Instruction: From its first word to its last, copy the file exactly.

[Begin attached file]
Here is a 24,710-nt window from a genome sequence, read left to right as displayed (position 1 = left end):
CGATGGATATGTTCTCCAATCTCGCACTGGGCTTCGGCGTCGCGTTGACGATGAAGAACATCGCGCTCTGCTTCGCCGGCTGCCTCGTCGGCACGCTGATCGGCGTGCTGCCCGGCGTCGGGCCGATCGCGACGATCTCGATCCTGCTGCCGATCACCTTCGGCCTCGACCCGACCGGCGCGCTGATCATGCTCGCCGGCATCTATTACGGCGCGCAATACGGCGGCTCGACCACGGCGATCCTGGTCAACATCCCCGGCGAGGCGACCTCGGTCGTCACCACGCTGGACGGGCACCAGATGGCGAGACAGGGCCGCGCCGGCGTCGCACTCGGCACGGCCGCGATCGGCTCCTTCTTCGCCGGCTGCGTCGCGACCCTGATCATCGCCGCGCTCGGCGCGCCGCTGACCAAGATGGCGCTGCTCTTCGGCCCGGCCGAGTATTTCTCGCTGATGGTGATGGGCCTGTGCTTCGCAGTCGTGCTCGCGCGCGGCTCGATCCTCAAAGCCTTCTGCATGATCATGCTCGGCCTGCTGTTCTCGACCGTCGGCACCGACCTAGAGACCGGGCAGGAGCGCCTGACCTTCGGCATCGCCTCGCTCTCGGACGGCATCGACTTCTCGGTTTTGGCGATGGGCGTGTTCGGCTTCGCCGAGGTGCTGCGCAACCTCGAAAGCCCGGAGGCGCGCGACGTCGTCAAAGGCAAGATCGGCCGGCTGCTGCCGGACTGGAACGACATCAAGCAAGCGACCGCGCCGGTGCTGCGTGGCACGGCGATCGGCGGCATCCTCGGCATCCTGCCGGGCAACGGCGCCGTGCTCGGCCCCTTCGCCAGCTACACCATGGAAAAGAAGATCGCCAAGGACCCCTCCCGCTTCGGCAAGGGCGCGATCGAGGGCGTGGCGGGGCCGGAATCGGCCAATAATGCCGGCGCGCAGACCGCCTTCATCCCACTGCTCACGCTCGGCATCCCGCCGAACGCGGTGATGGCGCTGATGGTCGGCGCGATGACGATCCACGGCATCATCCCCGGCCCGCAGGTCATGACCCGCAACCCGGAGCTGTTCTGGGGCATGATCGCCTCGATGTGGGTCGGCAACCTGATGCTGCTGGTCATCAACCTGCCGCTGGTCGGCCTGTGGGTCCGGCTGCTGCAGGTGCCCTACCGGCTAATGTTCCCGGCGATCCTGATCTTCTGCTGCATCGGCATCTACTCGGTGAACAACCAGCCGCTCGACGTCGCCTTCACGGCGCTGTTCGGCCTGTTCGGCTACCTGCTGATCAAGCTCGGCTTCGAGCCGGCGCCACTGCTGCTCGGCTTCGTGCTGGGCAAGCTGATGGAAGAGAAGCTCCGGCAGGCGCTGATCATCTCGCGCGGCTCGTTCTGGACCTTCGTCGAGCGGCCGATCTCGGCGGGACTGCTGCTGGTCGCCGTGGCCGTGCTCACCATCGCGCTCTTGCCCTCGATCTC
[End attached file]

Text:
Here is a 24,710-nt window from a genome sequence, read left to right as displayed (position 1 = left end):
CGATGGATATGTTCTCCAATCTCGCACTGGGCTTCGGCGTCGCGTTGACGATGAAGAACATCGCGCTCTGCTTCGCCGGCTGCCTCGTCGGCACGCTGATCGGCGTGCTGCCCGGCGTCGGGCCGATCGCGACGATCTCGATCCTGCTGCCGATCACCTTCGGCCTCGACCCGACCGGCGCGCTGATCATGCTCGCCGGCATCTATTACGGCGCGCAATACGGCGGCTCGACCACGGCGATCCTGGTCAACATCCCCGGCGAGGCGACCTCGGTCGTCACCACGCTGGACGGGCACCAGATGGCGAGACAGGGCCGCGCCGGCGTCGCACTCGGCACGGCCGCGATCGGCTCCTTCTTCGCCGGCTGCGTCGCGACCCTGATCATCGCCGCGCTCGGCGCGCCGCTGACCAAGATGGCGCTGCTCTTCGGCCCGGCCGAGTATTTCTCGCTGATGGTGATGGGCCTGTGCTTCGCAGTCGTGCTCGCGCGCGGCTCGATCCTCAAAGCCTTCTGCATGATCATGCTCGGCCTGCTGTTCTCGACCGTCGGCACCGACCTAGAGACCGGGCAGGAGCGCCTGACCTTCGGCATCGCCTCGCTCTCGGACGGCATCGACTTCTCGGTTTTGGCGATGGGCGTGTTCGGCTTCGCCGAGGTGCTGCGCAACCTCGAAAGCCCGGAGGCGCGCGACGTCGTCAAAGGCAAGATCGGCCGGCTGCTGCCGGACTGGAACGACATCAAGCAAGCGACCGCGCCGGTGCTGCGTGGCACGGCGATCGGCGGCATCCTCGGCATCCTGCCGGGCAACGGCGCCGTGCTCGGCCCCTTCGCCAGCTACACCATGGAAAAGAAGATCGCCAAGGACCCCTCCCGCTTCGGCAAGGGCGCGATCGAGGGCGTGGCGGGGCCGGAATCGGCCAATAATGCCGGCGCGCAGACCGCCTTCATCCCACTGCTCACGCTCGGCATCCCGCCGAACGCGGTGATGGCGCTGATGGTCGGCGCGATGACGATCCACGGCATCATCCCCGGCCCGCAGGTCATGACCCGCAACCCGGAGCTGTTCTGGGGCATGATCGCCTCGATGTGGGTCGGCAACCTGATGCTGCTGGTCATCAACCTGCCGCTGGTCGGCCTGTGGGTCCGGCTGCTGCAGGTGCCCTACCGGCTAATGTTCCCGGCGATCCTGATCTTCTGCTGCATCGGCATCTACTCGGTGAACAACCAGCCGCTCGACGTCGCCTTCACGGCGCTGTTCGGCCTGTTCGGCTACCTGCTGATCAAGCTCGGCTTCGAGCCGGCGCCACTGCTGCTCGGCTTCGTGCTGGGCAAGCTGATGGAAGAGAAGCTCCGGCAGGCGCTGATCATCTCGCGCGGCTCGTTCTGGACCTTCGTCGAGCGGCCGATCTCGGCGGGACTGCTGCTGGTCGCCGTGGCCGTGCTCACCATCGCGCTCTTGCCCTCGATCTC